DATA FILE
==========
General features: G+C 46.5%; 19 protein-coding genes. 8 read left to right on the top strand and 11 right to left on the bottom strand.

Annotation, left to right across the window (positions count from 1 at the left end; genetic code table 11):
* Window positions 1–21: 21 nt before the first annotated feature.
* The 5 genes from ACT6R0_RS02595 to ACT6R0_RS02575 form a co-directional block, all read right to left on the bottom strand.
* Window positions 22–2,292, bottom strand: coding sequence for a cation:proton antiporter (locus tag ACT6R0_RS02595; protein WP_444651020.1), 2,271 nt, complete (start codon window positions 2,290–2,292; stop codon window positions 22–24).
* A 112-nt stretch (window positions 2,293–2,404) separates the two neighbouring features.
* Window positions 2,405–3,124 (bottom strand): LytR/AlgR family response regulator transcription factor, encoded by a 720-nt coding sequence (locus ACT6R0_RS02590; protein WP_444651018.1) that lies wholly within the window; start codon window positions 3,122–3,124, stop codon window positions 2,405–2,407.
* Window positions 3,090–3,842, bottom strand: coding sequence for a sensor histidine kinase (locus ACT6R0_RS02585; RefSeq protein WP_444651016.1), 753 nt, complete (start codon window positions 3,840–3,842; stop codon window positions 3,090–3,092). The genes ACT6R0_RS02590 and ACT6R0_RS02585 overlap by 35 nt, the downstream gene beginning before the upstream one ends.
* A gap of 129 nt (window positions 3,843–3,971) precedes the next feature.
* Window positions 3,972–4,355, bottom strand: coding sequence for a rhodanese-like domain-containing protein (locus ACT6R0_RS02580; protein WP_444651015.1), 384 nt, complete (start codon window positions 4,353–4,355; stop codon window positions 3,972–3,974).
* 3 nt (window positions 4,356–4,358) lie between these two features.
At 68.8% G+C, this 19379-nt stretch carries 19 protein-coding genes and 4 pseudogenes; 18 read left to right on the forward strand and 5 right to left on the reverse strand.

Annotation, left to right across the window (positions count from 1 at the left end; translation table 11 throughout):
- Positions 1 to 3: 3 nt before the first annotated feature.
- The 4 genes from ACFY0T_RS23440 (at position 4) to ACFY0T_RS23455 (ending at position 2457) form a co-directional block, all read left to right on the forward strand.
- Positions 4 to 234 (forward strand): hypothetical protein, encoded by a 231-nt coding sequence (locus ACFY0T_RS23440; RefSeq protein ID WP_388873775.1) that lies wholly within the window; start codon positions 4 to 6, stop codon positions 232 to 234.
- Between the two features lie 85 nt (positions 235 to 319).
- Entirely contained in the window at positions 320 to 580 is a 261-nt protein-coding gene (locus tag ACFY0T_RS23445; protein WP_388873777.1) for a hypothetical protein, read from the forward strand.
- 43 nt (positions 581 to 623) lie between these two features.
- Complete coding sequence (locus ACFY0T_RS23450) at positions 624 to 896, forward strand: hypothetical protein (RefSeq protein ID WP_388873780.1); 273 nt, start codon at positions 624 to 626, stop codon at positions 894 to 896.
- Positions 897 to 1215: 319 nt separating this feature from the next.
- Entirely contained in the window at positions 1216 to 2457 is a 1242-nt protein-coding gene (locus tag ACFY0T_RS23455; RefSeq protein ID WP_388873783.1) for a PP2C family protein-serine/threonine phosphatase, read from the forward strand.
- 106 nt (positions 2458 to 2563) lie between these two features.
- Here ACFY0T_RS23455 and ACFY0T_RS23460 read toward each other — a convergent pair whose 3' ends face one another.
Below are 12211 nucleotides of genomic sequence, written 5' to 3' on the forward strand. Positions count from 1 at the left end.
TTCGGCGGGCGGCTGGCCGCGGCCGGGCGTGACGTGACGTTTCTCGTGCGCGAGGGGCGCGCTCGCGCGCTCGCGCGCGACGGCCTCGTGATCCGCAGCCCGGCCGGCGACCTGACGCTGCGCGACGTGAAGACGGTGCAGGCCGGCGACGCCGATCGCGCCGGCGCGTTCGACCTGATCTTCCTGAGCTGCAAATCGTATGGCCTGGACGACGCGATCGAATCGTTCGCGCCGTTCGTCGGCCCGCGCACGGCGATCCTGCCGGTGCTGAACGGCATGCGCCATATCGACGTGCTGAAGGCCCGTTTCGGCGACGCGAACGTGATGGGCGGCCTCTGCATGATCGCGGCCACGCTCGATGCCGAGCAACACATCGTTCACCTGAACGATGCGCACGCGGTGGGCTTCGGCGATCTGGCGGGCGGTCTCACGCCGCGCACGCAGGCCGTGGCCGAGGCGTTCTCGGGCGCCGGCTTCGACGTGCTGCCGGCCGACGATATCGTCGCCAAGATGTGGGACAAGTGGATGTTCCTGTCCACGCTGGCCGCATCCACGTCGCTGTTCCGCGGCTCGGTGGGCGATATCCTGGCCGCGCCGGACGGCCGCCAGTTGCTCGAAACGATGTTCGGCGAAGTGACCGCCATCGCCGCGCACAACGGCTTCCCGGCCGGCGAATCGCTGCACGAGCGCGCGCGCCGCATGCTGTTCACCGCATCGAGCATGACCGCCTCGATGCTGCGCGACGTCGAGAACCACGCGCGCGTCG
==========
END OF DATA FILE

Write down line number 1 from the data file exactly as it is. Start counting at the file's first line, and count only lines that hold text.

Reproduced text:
General features: G+C 46.5%; 19 protein-coding genes. 8 read left to right on the top strand and 11 right to left on the bottom strand.